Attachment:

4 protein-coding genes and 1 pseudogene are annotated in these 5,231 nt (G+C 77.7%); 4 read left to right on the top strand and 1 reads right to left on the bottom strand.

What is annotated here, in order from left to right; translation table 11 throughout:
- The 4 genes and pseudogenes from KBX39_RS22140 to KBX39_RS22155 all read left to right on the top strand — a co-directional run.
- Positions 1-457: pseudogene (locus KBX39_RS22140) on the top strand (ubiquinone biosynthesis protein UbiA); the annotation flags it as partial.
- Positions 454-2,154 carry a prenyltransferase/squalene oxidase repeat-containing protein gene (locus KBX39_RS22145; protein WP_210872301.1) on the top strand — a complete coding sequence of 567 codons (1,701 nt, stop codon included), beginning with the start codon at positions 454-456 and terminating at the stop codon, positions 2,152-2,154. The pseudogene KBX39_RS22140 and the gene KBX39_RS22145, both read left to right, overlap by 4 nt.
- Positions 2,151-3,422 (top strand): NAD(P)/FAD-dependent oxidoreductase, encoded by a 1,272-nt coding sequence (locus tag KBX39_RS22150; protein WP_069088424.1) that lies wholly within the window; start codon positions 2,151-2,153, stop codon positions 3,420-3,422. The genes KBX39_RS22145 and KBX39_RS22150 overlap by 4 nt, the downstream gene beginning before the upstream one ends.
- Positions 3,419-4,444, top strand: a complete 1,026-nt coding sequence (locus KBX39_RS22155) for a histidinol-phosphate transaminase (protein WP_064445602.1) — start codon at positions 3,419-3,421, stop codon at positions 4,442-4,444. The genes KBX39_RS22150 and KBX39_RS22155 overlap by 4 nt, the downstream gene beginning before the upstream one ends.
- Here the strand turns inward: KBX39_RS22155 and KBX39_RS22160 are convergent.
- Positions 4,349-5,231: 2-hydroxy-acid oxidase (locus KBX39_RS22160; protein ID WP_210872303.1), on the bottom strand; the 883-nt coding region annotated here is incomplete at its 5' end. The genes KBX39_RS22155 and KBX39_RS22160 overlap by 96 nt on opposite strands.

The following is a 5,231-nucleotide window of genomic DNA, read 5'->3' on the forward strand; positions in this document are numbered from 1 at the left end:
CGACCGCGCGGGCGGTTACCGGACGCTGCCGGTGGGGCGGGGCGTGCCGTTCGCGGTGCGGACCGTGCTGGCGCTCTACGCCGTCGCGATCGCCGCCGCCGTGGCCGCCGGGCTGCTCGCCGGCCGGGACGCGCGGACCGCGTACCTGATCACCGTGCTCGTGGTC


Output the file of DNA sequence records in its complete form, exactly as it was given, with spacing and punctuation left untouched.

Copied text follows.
4 protein-coding genes and 1 pseudogene are annotated in these 5,231 nt (G+C 77.7%); 4 read left to right on the top strand and 1 reads right to left on the bottom strand.

What is annotated here, in order from left to right; translation table 11 throughout:
- The 4 genes and pseudogenes from KBX39_RS22140 to KBX39_RS22155 all read left to right on the top strand — a co-directional run.
- Positions 1-457: pseudogene (locus KBX39_RS22140) on the top strand (ubiquinone biosynthesis protein UbiA); the annotation flags it as partial.
- Positions 454-2,154 carry a prenyltransferase/squalene oxidase repeat-containing protein gene (locus KBX39_RS22145; protein WP_210872301.1) on the top strand — a complete coding sequence of 567 codons (1,701 nt, stop codon included), beginning with the start codon at positions 454-456 and terminating at the stop codon, positions 2,152-2,154. The pseudogene KBX39_RS22140 and the gene KBX39_RS22145, both read left to right, overlap by 4 nt.
- Positions 2,151-3,422 (top strand): NAD(P)/FAD-dependent oxidoreductase, encoded by a 1,272-nt coding sequence (locus tag KBX39_RS22150; protein WP_069088424.1) that lies wholly within the window; start codon positions 2,151-2,153, stop codon positions 3,420-3,422. The genes KBX39_RS22145 and KBX39_RS22150 overlap by 4 nt, the downstream gene beginning before the upstream one ends.
- Positions 3,419-4,444, top strand: a complete 1,026-nt coding sequence (locus KBX39_RS22155) for a histidinol-phosphate transaminase (protein WP_064445602.1) — start codon at positions 3,419-3,421, stop codon at positions 4,442-4,444. The genes KBX39_RS22150 and KBX39_RS22155 overlap by 4 nt, the downstream gene beginning before the upstream one ends.
- Here the strand turns inward: KBX39_RS22155 and KBX39_RS22160 are convergent.
- Positions 4,349-5,231: 2-hydroxy-acid oxidase (locus KBX39_RS22160; protein ID WP_210872303.1), on the bottom strand; the 883-nt coding region annotated here is incomplete at its 5' end. The genes KBX39_RS22155 and KBX39_RS22160 overlap by 96 nt on opposite strands.

The following is a 5,231-nucleotide window of genomic DNA, read 5'->3' on the forward strand; positions in this document are numbered from 1 at the left end:
CGACCGCGCGGGCGGTTACCGGACGCTGCCGGTGGGGCGGGGCGTGCCGTTCGCGGTGCGGACCGTGCTGGCGCTCTACGCCGTCGCGATCGCCGCCGCCGTGGCCGCCGGGCTGCTCGCCGGCCGGGACGCGCGGACCGCGTACCTGATCACCGTGCTCGTGGTC